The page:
I’ve been a web application programmer and Linux system administrator for over a decade. Occasionally I hear that computer programmers tend to like bicycles, but it still seems uncommon. Conversely, Bellingham is very bike friendly and there’s a local software company that not only has its own bike shop, it keeps winning a pile of the bike to work month challenges. [http://blog.logos.com/archives/2009/05/bike_to_work_day.html] Editor’s note: we featured Logos and their bike commuter incentives back in 2009. Take a look at our original article by clicking here.

Bellingham has been recognized as a bike friendly town [http://www.bikeleague.org/programs/bicyclefriendlyamerica/communities/bfc_bellingham.php] [http://www.bicyclepaper.com/articles/2010/8/league_of_american_bicyclists_2010_state_and_community_rankings]

What kind(s) of bike(s) do you have?

I have three bikes that I love to ride: a Trek 7200 that I installed fenders and trekking bars on, and a 58cm Novara Expresso XC I turned turned Xtracycle. I’ve also started learning to ride a recumbent and now I have a Rans Tailwind. I also pull a Burley Bee trailer for shopping and lugging kids in…sometimes I tow it behind my Xtracycle.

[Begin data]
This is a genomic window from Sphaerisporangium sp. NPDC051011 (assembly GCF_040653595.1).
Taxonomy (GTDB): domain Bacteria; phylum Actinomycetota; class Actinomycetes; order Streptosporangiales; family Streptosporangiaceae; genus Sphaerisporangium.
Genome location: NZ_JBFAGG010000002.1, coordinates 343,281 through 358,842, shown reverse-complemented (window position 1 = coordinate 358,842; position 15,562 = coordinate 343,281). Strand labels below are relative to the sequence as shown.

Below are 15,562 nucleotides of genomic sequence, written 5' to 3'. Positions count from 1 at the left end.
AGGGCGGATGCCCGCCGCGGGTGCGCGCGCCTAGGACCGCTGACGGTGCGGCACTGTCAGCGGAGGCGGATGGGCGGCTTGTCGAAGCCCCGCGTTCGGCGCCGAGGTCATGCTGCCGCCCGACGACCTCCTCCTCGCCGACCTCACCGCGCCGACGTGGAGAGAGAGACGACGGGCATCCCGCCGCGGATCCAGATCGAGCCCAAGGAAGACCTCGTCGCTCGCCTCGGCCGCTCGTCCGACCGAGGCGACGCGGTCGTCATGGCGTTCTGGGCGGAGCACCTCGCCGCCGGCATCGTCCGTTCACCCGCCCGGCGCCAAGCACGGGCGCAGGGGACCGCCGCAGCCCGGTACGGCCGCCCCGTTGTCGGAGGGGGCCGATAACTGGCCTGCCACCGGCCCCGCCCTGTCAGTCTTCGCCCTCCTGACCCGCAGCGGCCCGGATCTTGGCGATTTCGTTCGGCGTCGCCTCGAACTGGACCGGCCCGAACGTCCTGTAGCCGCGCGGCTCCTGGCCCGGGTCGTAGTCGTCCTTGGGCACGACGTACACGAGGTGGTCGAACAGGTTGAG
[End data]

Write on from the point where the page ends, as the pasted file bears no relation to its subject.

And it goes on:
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I recently sold a Trek 3900 that I hybridized–taped the fenders up with yellow tape, and extended the fenders with milk jug panels, added toe clips and a rack. Good bike. I also sold a Trek 820 that I also made a rain commuter with yellow fenders. Now I just have one more Trek 820 to outfit with some yellow fenders on and sell.

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Any funny/interesting commuting story you’d like to share?

My route takes me up Northwest Avenue and under Interstate 5. That area until just recently has been a snarl with bad left turn traffic and then construction to redevelop the intersection with a roundabout. Going home months ago on my mountain bike, I was passing through this underpass and a contractors pickup rumbles by and I hear the tinkle of nails in his truck. Suddenly I cannot pedal and I’m skidding right into the middle off the offramp merge lane! Luckily, I land on my feet and still full of adrenaline I don’t skip a beat to drag my bike to the shoulder. The bike will not coast. I drug it to the sidewalk, unhooked the panniers, dug out my toolkit, and what did I discover but a five inch nickel-plated nail slammed through both sidewalls of the tire! The nail was wedged against the rear brake pads which explains my sudden skid. I had just taken the read wheel off when I look up to see on of my neighbors parked right next to me with his trunk open! “Need a ride?” I love living in a small city.